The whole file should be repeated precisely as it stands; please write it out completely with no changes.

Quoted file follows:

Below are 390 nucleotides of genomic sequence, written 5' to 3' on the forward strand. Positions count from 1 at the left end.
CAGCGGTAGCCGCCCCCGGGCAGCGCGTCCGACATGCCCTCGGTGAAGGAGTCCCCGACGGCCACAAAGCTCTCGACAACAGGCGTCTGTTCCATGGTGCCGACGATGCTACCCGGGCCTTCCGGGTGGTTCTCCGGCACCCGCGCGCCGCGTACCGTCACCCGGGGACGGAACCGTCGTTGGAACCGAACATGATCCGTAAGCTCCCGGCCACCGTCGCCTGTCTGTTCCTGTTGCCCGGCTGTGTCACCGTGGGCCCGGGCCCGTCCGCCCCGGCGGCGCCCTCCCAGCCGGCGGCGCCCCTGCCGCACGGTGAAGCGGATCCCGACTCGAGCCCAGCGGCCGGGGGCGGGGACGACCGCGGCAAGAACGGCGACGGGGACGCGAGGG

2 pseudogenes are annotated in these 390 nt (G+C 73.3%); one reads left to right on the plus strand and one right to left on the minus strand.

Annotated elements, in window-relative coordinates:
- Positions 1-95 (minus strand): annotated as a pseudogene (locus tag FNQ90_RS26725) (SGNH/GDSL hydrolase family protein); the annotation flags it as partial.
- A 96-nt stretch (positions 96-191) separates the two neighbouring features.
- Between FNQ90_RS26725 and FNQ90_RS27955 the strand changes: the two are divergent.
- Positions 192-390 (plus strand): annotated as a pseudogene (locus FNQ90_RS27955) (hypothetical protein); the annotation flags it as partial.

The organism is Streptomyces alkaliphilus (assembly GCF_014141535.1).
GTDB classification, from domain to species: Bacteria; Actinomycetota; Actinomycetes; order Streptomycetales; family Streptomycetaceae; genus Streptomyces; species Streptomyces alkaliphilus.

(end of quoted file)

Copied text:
Below are 390 nucleotides of genomic sequence, written 5' to 3' on the forward strand. Positions count from 1 at the left end.
CAGCGGTAGCCGCCCCCGGGCAGCGCGTCCGACATGCCCTCGGTGAAGGAGTCCCCGACGGCCACAAAGCTCTCGACAACAGGCGTCTGTTCCATGGTGCCGACGATGCTACCCGGGCCTTCCGGGTGGTTCTCCGGCACCCGCGCGCCGCGTACCGTCACCCGGGGACGGAACCGTCGTTGGAACCGAACATGATCCGTAAGCTCCCGGCCACCGTCGCCTGTCTGTTCCTGTTGCCCGGCTGTGTCACCGTGGGCCCGGGCCCGTCCGCCCCGGCGGCGCCCTCCCAGCCGGCGGCGCCCCTGCCGCACGGTGAAGCGGATCCCGACTCGAGCCCAGCGGCCGGGGGCGGGGACGACCGCGGCAAGAACGGCGACGGGGACGCGAGGG

2 pseudogenes are annotated in these 390 nt (G+C 73.3%); one reads left to right on the plus strand and one right to left on the minus strand.

Annotated elements, in window-relative coordinates:
- Positions 1-95 (minus strand): annotated as a pseudogene (locus tag FNQ90_RS26725) (SGNH/GDSL hydrolase family protein); the annotation flags it as partial.
- A 96-nt stretch (positions 96-191) separates the two neighbouring features.
- Between FNQ90_RS26725 and FNQ90_RS27955 the strand changes: the two are divergent.
- Positions 192-390 (plus strand): annotated as a pseudogene (locus FNQ90_RS27955) (hypothetical protein); the annotation flags it as partial.

The organism is Streptomyces alkaliphilus (assembly GCF_014141535.1).
GTDB classification, from domain to species: Bacteria; Actinomycetota; Actinomycetes; order Streptomycetales; family Streptomycetaceae; genus Streptomyces; species Streptomyces alkaliphilus.